• The best protection is vaccination. There is now a single vaccination for both the H3N2 and H3N8 strains of the virus. The vaccination requires a booster injection two weeks after the initial vaccine. Vaccination provides the best chance of immunity within 7-14 days of booster injection.
• Isolate sick animals and keep them isolated for up to 30 days after symptoms subside.
• Practice good sanitation. Use a bleach and water mixture diluted to 1-part bleach x 30 parts water to disinfect common areas such as tables, bowls, leashes, crates, etc. Allow items to thoroughly air dry for a minimum of 10 minutes before exposing dogs to them. Bleach breaks down quickly so solution should be made daily. Keep in mind that bleach becomes inactive in UV light. If mopping use two buckets so as not to cross contaminate areas
• Wash your hands frequently, ideally between handling different dogs. At the very minimum, hand sanitizer should be used between handling dogs.
• Use disposable gowns or wipe down clothing and shoes with a bleach solution between dogs or after leaving an area where dogs congregate.
• Food/water bowls should be made of stainless steel instead of plastic because scratched plastic is hard to fully disinfect.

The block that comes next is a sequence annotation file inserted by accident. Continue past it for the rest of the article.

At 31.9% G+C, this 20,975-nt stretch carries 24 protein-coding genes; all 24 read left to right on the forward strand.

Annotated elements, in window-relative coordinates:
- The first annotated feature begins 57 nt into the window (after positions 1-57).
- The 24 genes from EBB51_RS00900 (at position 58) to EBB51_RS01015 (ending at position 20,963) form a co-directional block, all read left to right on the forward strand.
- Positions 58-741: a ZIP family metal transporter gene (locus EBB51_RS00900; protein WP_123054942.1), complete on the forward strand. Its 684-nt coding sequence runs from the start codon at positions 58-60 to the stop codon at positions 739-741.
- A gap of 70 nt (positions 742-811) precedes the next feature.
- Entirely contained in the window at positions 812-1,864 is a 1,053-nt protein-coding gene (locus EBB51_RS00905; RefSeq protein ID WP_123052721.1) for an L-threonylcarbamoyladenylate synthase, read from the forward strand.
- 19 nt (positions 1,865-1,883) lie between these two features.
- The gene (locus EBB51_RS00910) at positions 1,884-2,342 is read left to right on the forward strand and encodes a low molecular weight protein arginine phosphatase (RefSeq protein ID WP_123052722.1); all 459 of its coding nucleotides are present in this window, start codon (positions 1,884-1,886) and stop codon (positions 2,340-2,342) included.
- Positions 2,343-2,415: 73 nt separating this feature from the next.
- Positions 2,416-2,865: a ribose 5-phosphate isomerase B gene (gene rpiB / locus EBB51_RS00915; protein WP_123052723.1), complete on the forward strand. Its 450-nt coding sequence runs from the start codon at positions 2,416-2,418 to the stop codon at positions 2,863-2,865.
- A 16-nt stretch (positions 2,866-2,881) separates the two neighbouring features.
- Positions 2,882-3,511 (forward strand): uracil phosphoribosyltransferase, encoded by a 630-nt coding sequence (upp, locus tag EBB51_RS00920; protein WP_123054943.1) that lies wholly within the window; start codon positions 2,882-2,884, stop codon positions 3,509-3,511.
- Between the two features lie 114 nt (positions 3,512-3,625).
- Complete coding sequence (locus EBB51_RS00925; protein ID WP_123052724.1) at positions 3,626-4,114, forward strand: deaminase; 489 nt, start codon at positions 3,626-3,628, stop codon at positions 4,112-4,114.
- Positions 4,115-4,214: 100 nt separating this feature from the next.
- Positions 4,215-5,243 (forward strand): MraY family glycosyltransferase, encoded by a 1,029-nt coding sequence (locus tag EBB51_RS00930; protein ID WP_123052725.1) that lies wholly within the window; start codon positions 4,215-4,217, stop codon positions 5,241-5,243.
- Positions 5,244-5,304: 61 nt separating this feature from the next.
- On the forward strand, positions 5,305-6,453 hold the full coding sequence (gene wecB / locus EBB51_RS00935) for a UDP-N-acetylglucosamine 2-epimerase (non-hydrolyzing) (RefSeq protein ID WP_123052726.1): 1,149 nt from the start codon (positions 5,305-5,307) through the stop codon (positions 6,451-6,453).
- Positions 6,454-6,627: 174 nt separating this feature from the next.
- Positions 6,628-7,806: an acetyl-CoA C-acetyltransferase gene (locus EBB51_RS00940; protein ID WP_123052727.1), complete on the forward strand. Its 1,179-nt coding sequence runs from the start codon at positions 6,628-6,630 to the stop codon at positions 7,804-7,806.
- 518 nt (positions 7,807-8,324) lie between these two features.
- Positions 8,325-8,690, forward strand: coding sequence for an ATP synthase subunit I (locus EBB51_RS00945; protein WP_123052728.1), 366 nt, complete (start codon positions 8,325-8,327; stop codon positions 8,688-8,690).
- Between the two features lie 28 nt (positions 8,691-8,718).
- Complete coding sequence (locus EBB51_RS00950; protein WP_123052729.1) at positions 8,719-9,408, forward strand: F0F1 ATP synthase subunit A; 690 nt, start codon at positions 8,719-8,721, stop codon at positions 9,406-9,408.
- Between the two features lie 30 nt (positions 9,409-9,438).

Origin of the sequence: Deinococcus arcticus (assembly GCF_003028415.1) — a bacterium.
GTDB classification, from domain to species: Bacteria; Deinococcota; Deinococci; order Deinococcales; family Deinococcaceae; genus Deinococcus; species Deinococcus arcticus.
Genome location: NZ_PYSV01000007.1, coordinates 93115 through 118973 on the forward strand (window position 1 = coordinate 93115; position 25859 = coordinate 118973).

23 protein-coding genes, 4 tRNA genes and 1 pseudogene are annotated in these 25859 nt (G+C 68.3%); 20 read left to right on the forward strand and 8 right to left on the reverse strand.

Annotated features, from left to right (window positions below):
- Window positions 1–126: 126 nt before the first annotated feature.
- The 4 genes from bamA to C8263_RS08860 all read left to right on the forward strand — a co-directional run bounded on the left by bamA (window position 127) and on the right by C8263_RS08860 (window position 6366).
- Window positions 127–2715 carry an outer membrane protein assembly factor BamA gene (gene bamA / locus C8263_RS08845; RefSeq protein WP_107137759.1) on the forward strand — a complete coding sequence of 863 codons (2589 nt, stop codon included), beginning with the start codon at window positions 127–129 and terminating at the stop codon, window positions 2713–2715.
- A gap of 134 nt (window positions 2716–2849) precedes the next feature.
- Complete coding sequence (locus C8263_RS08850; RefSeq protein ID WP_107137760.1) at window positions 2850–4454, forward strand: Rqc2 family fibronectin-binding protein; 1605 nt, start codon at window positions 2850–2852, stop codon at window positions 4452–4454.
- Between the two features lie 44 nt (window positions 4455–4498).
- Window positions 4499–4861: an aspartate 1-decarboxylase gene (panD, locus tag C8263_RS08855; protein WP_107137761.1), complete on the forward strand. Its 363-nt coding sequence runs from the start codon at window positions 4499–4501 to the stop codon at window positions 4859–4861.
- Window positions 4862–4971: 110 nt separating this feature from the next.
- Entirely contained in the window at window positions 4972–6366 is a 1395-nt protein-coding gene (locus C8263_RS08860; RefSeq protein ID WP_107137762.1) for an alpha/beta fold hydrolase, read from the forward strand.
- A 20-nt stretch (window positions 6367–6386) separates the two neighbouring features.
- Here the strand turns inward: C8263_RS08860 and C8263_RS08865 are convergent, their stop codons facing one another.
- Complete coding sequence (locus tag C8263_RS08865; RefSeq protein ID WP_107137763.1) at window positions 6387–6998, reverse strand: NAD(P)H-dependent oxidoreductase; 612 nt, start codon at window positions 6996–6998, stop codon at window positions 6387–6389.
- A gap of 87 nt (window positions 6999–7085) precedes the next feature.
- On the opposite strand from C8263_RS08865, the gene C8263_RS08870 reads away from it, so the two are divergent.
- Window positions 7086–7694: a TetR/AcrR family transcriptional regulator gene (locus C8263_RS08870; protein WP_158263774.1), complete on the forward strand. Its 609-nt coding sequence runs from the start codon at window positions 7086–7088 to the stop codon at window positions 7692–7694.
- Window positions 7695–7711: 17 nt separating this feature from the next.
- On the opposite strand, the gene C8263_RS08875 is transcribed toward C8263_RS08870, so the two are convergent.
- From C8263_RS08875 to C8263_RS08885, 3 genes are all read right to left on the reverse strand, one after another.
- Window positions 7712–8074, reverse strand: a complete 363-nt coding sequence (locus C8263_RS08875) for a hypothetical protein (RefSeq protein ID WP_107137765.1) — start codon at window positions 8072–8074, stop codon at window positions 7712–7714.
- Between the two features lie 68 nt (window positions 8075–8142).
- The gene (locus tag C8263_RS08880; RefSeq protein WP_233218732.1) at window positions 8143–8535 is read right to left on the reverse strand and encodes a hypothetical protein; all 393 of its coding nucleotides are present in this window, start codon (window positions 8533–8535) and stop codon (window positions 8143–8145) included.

• Treatment of Canine Influenza Virus requires veterinary assistance. If you believe your dog may have Canine Influenza Virus, please contact your veterinarian immediately. Untreated, the illness may progress to pneumonia or other, more serious problems. H3N2 can lead to severe secondary pneumonia which can cause extremely sick dogs with potential fatalities.
• Most dogs take 2-3 weeks to recover from the illness.
• Any dog suspected of having Canine Influenza Virus should be immediately isolated from other dogs and should not attend dog shows, day care, grooming facilities, dog parks, or other places dogs gather. Dogs are contagious for up to 30 days once they have started showing symptoms.